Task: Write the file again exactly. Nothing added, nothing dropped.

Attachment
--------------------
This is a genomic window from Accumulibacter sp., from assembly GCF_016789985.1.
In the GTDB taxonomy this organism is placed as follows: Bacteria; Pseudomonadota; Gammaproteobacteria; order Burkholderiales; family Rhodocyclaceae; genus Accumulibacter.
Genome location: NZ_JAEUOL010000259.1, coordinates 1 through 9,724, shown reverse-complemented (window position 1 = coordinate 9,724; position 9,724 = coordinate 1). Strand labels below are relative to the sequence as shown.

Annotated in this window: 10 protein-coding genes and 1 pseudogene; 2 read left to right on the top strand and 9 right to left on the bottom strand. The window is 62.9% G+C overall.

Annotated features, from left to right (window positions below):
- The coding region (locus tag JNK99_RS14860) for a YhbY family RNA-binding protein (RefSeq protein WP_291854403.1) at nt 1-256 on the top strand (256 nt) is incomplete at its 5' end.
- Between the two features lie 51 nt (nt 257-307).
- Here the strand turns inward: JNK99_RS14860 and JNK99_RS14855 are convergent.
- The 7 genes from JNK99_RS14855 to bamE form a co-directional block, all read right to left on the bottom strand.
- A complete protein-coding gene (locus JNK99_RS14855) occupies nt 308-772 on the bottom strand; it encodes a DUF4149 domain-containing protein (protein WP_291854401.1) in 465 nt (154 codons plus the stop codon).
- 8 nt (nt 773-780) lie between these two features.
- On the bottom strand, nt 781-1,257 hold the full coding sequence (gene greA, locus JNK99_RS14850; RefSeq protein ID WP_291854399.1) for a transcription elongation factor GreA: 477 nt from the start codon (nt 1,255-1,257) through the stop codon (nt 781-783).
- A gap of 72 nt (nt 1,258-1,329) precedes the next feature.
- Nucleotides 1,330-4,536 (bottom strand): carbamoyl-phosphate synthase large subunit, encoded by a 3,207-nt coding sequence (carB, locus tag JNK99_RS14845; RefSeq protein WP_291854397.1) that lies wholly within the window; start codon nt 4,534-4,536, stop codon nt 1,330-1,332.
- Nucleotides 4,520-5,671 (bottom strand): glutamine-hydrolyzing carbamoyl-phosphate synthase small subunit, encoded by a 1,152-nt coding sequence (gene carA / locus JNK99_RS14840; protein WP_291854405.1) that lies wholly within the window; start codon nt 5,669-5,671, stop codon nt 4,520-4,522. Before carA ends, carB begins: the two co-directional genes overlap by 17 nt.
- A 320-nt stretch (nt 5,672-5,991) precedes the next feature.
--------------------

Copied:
This is a genomic window from Accumulibacter sp., from assembly GCF_016789985.1.
In the GTDB taxonomy this organism is placed as follows: Bacteria; Pseudomonadota; Gammaproteobacteria; order Burkholderiales; family Rhodocyclaceae; genus Accumulibacter.
Genome location: NZ_JAEUOL010000259.1, coordinates 1 through 9,724, shown reverse-complemented (window position 1 = coordinate 9,724; position 9,724 = coordinate 1). Strand labels below are relative to the sequence as shown.

Annotated in this window: 10 protein-coding genes and 1 pseudogene; 2 read left to right on the top strand and 9 right to left on the bottom strand. The window is 62.9% G+C overall.

Annotated features, from left to right (window positions below):
- The coding region (locus tag JNK99_RS14860) for a YhbY family RNA-binding protein (RefSeq protein WP_291854403.1) at nt 1-256 on the top strand (256 nt) is incomplete at its 5' end.
- Between the two features lie 51 nt (nt 257-307).
- Here the strand turns inward: JNK99_RS14860 and JNK99_RS14855 are convergent.
- The 7 genes from JNK99_RS14855 to bamE form a co-directional block, all read right to left on the bottom strand.
- A complete protein-coding gene (locus JNK99_RS14855) occupies nt 308-772 on the bottom strand; it encodes a DUF4149 domain-containing protein (protein WP_291854401.1) in 465 nt (154 codons plus the stop codon).
- 8 nt (nt 773-780) lie between these two features.
- On the bottom strand, nt 781-1,257 hold the full coding sequence (gene greA, locus JNK99_RS14850; RefSeq protein ID WP_291854399.1) for a transcription elongation factor GreA: 477 nt from the start codon (nt 1,255-1,257) through the stop codon (nt 781-783).
- A gap of 72 nt (nt 1,258-1,329) precedes the next feature.
- Nucleotides 1,330-4,536 (bottom strand): carbamoyl-phosphate synthase large subunit, encoded by a 3,207-nt coding sequence (carB, locus tag JNK99_RS14845; RefSeq protein WP_291854397.1) that lies wholly within the window; start codon nt 4,534-4,536, stop codon nt 1,330-1,332.
- Nucleotides 4,520-5,671 (bottom strand): glutamine-hydrolyzing carbamoyl-phosphate synthase small subunit, encoded by a 1,152-nt coding sequence (gene carA / locus JNK99_RS14840; protein WP_291854405.1) that lies wholly within the window; start codon nt 5,669-5,671, stop codon nt 4,520-4,522. Before carA ends, carB begins: the two co-directional genes overlap by 17 nt.
- A 320-nt stretch (nt 5,672-5,991) precedes the next feature.